the-muffin-man
    Full Member

    I’m amazed TNT let it get so far – they were like rabid dogs in accounts when we used to deal with them. Not paid – then nothing gets shipped.

    2
    tomhoward
    Full Member

    Basically looked to me like the only people who lost out significantly were TNT and Paypal, the investor made their own decision to pull the plug so hard to feel like they’ve been hard done by.

    posted pretty much the same thing on Pinkbike. Got this response.

    The same guy with half a dozen or so accounts is currently downvoting me to oblivion

    TheGingerOne
    Full Member

    Surely the likes of PayPal and TNT expect to right off an amount of debt they are owed every year and plan for it, so whilst not ideal, it is a factor in running a business that they plan for.

    1
    Mark
    Full Member

    Those losses will get accounted for in the giant corp accounts they have and will be put to good use offsetting their tax liabilities. It’s still a loss to those companies but unless those companies are running out of actual cash it’s going to affect no one other than shareholders realistically. If these losses become an increasing pattern for these companies they may pass on the costs by increasing prices, which could affect lots of people in minor ways but most large corps will plan for a percentage of these losses in their business plans and forecasts so it will MOST LIKELY have zero affect on anyone at all.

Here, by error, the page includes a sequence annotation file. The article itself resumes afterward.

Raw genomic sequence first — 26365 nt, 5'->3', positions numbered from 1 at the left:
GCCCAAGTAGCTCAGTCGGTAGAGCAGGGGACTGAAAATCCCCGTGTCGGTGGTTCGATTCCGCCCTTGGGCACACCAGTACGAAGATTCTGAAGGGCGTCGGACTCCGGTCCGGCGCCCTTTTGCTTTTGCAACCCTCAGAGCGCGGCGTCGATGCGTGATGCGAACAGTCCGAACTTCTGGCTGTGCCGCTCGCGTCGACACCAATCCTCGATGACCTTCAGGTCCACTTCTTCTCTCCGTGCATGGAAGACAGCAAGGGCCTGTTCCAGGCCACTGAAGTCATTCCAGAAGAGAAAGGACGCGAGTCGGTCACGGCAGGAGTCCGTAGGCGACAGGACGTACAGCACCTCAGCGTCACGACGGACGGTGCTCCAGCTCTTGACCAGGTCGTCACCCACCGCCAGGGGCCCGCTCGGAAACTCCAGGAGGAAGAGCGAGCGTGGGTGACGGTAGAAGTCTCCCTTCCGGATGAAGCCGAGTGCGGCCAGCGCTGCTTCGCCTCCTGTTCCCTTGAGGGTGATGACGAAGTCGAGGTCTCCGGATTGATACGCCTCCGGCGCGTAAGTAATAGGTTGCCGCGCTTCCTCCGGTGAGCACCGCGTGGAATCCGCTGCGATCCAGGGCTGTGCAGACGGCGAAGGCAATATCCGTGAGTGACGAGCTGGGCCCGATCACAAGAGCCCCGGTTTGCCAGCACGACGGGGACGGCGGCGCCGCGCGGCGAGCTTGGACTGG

2
    tomhoward
    Full Member

    BuT tHeY hAvE kIdZ 2 fEeD!!

    #prayforpaypal

    chakaping
    Full Member

    How do you run up a debt with PP anyway?

    I thought they’d just pay a slice of each transaction the moment it was made, like us punters?

    Or do they offer other services for SMEs?

    scotroutes
    Full Member

    Ah, it’s ok to default payments to large companies. Cool. Does someone have a handy diagram/explanation of where the dividing line is?

    More importantly, if Stanton couldn’t pay them previously does that means it’s going to be a click-and-collect, cash-only business now?

    Mark
    Full Member